The internet, no doubt about that. Obviously piracy has all but killed off the major labels, but this is due to their unwillingness to adopt and nothing to do with the internet itself. For labels like ours it has basically meant that we can be fully operational, we are now our own press office, our own shop, we have an A&R network at our fingertips. No longer do we have to rely on word of mouth to hear about the next big thing, we get it real time via Twitter. Services like Spotify and Youtube have basically given us our own radio channels and MTV, all of the things that made music successful in the 80’s are available to everyone. The music industry has been democratised, obviously this means that there is some real garbage out there as the A&R men of yesteryear are no longer our buffer, but we now have other methods in the form of blogs and online tastemakers, a quick look on a band’s MySpace will tell you in three minutes if you are into them or not.

What does a typical day entail for you?
Everyone involved with Smoky Carrot actually works a day job to pay the bills. Like many in our position this is our passion but it does not pay hugely well, all our money goes back into the label to fund future releases, and there is no way we would do this if we didn’t love every second of it.

A typical day would start with the alarm at 7am ruining what was probably the best sleep of my life, full day at work during which obviously some label stuff occurs, emails will be answered etc…Come 6 o’clock it’s on the bus home, replying to more emails on the way, or to a meeting or gig, depending what we have on. Once home I guess it’s dinner time, and then on the laptop getting work done, be it writing press releases, doing the actual PR or listening to bands etc... It’s not really the most glamorous of operations, but it really is fun, I guess it is a bit strange not having much free time, but in all honesty, what would I be doing in my free time - sitting on the sofa watching Grand Designs and checking Facebook intermittently?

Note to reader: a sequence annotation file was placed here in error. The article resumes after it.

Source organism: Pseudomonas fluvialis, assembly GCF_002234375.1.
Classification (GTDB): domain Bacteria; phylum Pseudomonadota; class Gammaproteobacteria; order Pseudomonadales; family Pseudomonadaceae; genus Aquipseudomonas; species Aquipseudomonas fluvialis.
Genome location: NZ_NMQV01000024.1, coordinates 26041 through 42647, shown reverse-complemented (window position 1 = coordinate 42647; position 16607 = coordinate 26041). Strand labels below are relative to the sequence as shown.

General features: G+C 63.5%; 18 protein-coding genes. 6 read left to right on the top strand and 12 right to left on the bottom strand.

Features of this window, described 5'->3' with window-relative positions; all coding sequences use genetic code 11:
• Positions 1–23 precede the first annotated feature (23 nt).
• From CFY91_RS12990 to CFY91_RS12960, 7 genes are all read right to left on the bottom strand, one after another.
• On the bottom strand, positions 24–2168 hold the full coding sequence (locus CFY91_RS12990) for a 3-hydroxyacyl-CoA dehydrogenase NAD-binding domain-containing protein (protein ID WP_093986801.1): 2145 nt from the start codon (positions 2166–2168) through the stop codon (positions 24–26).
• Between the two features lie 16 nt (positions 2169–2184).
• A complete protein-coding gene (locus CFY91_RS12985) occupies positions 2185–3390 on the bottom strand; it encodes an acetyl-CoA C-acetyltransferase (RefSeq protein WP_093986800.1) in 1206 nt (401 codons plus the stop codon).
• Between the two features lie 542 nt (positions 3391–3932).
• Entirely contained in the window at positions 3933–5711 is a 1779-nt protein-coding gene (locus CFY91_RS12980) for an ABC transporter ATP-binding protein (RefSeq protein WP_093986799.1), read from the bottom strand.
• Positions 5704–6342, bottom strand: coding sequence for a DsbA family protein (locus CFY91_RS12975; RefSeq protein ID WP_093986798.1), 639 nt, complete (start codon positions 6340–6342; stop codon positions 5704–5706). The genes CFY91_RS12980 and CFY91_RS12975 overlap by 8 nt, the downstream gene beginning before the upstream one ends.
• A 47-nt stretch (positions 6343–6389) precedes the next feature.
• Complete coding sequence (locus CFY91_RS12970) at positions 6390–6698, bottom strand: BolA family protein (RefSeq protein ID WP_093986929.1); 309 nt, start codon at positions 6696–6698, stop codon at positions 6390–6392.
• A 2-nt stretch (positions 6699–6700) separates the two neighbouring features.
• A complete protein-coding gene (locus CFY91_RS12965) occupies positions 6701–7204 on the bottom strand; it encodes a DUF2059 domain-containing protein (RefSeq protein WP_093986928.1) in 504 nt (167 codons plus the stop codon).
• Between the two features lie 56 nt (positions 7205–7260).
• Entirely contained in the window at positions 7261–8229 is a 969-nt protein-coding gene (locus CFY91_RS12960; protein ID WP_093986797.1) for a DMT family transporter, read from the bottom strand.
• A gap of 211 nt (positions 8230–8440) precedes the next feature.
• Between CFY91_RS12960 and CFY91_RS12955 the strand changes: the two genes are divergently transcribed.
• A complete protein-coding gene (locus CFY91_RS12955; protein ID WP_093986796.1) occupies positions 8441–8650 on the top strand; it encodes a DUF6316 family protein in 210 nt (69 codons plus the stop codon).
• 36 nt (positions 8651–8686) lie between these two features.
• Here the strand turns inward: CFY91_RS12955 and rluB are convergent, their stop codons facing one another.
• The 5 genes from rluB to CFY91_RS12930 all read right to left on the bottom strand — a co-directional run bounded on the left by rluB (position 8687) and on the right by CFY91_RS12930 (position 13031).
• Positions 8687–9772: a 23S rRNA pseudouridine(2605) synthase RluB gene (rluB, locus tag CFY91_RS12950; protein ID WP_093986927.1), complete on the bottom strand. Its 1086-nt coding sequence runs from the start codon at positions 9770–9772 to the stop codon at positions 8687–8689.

What format do you prefer for releasing music and where do you see format wars going in the future?
We set out as a digital and vinyl only label and to date we have stuck to this, you really can’t ignore the lure of digital, granted it has its flaws but it’s pretty much a free way for a label to get music out there and also a great way to keep the money rolling in. We love the feeling of a record in our hands, which is why we chose to release on vinyl, it’s tactile and the sound adds a warmth even to modern recordings and we all buy most of our music on vinyl. We are looking into getting CDs made, we have seen some amazingly packaged CDs recently that have really turned our heads so that may be something popping up in the future.

Personally I buy all my music on vinyl, and then download the albums for my iPod, increasingly labels like Jagjaguwar are including a download code with the vinyl, which is amazing and really makes sense!

Digital is not going away, I think that is going to be the format for quite some time now, but I think the question will come down to how important ownership of music becomes. Services like Spotify really could become the normal way for us to consume music, I have found that the majority of the time I put music on it is Spotify (currently trawling through Ed Harcourt’s back catalogue - somewhat dodgy territory) and it really offers a great choice but it comes at the expense of ownership of the music so we will have to see about that one.

And finally, a major label offers you a fancy job title and a matching salary, do you take it?
I would love to categorically say NO, but it really does depend on the details. I don’t buy into this notion that major labels are inherently evil, they are corporations and run as such, I have experience working at a major and it wasn’t totally soulless, in fact I met some incredibly passionate people there. If I could carry on working with Smoky Carrot and explore other avenues and projects on an extra curricular level then I would probably consider it, but if it was a straight swap, Smoky Carrot Records for a major, I would definitely say no, that one is a no brainer.